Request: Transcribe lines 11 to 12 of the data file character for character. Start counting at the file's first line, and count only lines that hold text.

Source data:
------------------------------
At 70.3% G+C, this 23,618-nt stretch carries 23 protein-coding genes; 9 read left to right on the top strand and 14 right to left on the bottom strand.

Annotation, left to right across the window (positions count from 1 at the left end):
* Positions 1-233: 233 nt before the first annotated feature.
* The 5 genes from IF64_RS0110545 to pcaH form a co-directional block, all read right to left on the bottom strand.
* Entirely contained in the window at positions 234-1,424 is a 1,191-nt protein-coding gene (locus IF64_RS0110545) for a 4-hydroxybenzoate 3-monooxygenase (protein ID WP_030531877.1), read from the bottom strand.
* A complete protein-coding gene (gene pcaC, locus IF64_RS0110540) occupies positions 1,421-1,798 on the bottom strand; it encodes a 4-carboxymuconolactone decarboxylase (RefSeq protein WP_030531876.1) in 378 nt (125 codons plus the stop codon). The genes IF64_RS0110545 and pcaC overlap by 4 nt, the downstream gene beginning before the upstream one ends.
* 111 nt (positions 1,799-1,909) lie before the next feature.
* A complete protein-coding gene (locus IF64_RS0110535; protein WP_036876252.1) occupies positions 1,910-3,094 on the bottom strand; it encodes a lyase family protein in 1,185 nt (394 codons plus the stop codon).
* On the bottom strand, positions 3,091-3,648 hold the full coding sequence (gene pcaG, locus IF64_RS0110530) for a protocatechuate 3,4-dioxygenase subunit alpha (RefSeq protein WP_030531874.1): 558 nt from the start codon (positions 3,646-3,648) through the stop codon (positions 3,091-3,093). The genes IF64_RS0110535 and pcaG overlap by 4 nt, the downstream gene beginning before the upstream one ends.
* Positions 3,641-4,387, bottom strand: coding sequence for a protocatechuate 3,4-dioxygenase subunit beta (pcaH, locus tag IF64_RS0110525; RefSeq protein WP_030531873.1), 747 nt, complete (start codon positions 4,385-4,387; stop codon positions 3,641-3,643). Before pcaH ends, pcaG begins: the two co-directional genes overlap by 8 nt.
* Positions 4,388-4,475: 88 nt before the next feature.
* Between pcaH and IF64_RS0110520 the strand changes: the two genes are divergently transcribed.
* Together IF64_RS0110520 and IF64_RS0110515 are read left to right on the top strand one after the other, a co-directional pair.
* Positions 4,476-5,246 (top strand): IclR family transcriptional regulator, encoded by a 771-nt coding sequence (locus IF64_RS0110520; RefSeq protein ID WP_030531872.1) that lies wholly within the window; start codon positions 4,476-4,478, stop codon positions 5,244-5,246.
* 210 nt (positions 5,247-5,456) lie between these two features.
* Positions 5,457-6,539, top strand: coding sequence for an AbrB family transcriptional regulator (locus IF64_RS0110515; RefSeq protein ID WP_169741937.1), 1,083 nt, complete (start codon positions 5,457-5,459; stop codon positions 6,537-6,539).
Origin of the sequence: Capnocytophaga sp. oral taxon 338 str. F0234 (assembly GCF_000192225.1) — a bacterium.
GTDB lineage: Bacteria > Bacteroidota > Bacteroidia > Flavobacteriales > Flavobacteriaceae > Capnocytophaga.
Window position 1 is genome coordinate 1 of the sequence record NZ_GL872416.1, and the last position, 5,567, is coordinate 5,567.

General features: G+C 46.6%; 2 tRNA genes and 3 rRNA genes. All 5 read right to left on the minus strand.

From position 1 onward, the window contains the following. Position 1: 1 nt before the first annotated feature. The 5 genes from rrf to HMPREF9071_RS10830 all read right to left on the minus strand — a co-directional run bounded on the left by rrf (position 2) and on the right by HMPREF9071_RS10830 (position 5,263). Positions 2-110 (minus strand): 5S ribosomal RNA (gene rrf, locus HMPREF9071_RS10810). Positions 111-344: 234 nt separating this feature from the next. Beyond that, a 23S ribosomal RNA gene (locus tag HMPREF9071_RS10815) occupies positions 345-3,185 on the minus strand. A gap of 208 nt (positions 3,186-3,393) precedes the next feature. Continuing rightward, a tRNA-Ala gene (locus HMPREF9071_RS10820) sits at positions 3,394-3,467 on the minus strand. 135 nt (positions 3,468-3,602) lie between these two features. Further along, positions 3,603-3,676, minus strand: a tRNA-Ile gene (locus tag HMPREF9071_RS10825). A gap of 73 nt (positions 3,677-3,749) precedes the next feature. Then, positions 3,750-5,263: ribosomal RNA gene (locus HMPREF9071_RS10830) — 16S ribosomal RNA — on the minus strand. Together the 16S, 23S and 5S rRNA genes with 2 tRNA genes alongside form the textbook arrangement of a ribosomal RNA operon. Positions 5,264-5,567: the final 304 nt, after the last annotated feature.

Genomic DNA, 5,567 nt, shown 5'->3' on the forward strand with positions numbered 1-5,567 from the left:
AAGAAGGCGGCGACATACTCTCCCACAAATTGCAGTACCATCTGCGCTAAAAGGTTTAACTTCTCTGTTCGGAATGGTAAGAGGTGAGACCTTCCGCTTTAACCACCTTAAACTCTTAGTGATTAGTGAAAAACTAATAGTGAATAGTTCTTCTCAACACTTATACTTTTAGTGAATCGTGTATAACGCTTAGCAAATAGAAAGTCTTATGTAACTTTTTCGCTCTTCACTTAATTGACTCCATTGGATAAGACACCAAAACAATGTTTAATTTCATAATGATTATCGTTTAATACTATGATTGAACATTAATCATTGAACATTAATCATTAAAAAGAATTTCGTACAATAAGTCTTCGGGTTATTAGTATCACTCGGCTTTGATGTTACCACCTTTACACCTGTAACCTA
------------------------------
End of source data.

* Positions 4,388-4,475: 88 nt before the next feature.
* Between pcaH and IF64_RS0110520 the strand changes: the two genes are divergently transcribed.